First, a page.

Haters in Dallas might well be outnumbered: Turnout at an event on National Coming Out Day indicates mounting support for the victims of hate crimes in the Lone Star State's third biggest city.
About 100 people responded to a posting on Facebook to show up at the Legacy of Love Monument Sunday night, and stood in solidarity with Dallas's LGBT population, reports The Dallas Morning News.
The rally was organized by Daniel Cates, who billed it as "We Are Not Afraid: LGBTQ Response to Hate." The demonstration followed three attacks in recent weeks in and around the Oak Lawn neighborhood.
"There are those out there who want to send a message," Cates told the crowd. "And they want to send it so badly that they're willing to cause us physical harm, to scare us back into our closets and to make us afraid."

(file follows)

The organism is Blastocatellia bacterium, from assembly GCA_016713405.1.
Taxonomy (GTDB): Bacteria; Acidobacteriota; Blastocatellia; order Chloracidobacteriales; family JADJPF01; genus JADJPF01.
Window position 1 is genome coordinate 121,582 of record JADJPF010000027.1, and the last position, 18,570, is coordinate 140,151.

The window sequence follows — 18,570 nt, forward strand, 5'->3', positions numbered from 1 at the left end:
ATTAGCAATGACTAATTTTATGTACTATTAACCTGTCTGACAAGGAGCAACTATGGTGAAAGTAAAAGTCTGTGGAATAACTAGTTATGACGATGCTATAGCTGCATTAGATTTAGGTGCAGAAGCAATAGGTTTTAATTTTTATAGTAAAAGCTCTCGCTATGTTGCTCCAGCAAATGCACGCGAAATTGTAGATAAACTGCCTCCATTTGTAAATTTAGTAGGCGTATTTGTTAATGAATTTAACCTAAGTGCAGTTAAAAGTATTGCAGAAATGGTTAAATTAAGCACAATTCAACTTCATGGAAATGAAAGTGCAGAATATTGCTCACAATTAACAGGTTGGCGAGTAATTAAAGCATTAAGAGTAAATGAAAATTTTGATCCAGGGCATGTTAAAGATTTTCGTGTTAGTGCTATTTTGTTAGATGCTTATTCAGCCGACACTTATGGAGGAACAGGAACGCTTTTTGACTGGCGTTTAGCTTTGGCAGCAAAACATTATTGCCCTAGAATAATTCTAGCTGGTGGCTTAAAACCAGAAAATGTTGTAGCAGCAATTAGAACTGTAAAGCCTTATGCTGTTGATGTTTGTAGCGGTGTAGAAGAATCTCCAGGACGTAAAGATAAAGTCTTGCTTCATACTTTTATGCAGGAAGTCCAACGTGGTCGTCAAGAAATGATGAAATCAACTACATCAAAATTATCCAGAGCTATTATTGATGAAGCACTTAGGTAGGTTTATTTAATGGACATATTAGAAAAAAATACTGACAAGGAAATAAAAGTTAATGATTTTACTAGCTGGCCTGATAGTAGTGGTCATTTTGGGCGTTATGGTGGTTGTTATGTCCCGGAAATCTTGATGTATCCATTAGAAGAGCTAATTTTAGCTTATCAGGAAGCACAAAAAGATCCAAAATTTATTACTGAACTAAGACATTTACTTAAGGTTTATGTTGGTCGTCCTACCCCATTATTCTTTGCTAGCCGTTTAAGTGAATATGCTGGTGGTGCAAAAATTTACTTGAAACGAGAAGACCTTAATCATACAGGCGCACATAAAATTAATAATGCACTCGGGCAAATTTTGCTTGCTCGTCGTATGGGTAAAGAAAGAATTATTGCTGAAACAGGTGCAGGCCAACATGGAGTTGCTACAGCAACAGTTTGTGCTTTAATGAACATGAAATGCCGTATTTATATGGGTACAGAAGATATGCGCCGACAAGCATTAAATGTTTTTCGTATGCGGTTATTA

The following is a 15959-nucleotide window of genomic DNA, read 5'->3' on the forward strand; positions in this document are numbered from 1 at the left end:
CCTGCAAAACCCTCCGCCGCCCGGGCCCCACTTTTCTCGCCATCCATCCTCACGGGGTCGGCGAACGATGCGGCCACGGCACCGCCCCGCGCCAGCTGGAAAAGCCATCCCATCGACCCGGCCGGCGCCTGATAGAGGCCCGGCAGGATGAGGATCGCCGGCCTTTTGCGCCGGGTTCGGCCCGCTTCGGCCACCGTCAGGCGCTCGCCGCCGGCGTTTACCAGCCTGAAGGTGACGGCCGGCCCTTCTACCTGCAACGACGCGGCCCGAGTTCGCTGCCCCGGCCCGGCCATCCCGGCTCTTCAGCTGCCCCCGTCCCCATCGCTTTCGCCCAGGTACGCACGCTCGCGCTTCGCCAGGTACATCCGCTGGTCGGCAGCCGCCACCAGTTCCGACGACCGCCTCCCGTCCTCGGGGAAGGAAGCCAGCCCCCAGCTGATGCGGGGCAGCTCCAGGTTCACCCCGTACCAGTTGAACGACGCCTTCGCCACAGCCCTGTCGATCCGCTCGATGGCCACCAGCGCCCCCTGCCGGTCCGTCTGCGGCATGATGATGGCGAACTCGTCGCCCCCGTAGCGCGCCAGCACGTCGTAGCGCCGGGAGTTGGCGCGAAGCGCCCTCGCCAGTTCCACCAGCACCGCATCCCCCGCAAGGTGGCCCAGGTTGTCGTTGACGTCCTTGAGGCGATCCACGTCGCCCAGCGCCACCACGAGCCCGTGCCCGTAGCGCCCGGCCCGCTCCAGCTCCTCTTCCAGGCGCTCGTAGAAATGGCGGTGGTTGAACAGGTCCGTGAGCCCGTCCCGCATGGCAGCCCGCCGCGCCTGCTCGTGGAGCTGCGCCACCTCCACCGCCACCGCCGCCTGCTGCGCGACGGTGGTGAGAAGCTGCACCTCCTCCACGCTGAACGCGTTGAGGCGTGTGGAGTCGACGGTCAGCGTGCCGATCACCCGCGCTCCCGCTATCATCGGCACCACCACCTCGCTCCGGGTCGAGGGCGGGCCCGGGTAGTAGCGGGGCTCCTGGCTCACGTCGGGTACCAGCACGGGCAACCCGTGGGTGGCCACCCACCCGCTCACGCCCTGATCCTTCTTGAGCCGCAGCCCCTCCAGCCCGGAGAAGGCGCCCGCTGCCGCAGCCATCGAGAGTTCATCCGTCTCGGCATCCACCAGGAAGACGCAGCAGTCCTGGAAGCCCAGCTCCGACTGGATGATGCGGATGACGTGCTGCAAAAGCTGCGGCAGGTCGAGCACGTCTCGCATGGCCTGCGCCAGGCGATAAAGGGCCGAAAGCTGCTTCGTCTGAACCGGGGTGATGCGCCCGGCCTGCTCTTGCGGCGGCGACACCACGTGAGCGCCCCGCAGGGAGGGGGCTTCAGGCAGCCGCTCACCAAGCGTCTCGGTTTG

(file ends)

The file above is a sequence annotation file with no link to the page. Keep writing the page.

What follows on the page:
People at the gathering waved rainbow flags, and some embraced Michael Dominguez, who is recovering from a recent attack that occurred as he walked home from a gay nightclub, Station 4.
On October 2, Dominguez, 32, was knocked unconscious and stabbed in the eye, behind the ear, and on his side. "I don't know how else to explain it other than that somebody has hate in their heart obviously to do this to somebody else," he said, and encouraged those in attendance to speak out against hate.
"As a community we have a history of minding our own business. If something happens [we say] it comes with the territory, it comes with being gay, that's what we're risking," he said. "I don't think that should be the case."
The only one of several recent LGBT attacks in the area to be labeled a hate crime by police occurred in the Love Field neighborhood September 20, following the Pride Festival, when four men attacked a man and beat him with a baseball bat while yelling antigay slurs.
In July the severely decomposed body of a transgender woman was found in a field near Stemmons Freeway. The woman, Shade Schuler, had been shot to death, as The Advocate previously reported.
Watch Dallas TV station KXAS's report on the rally, below.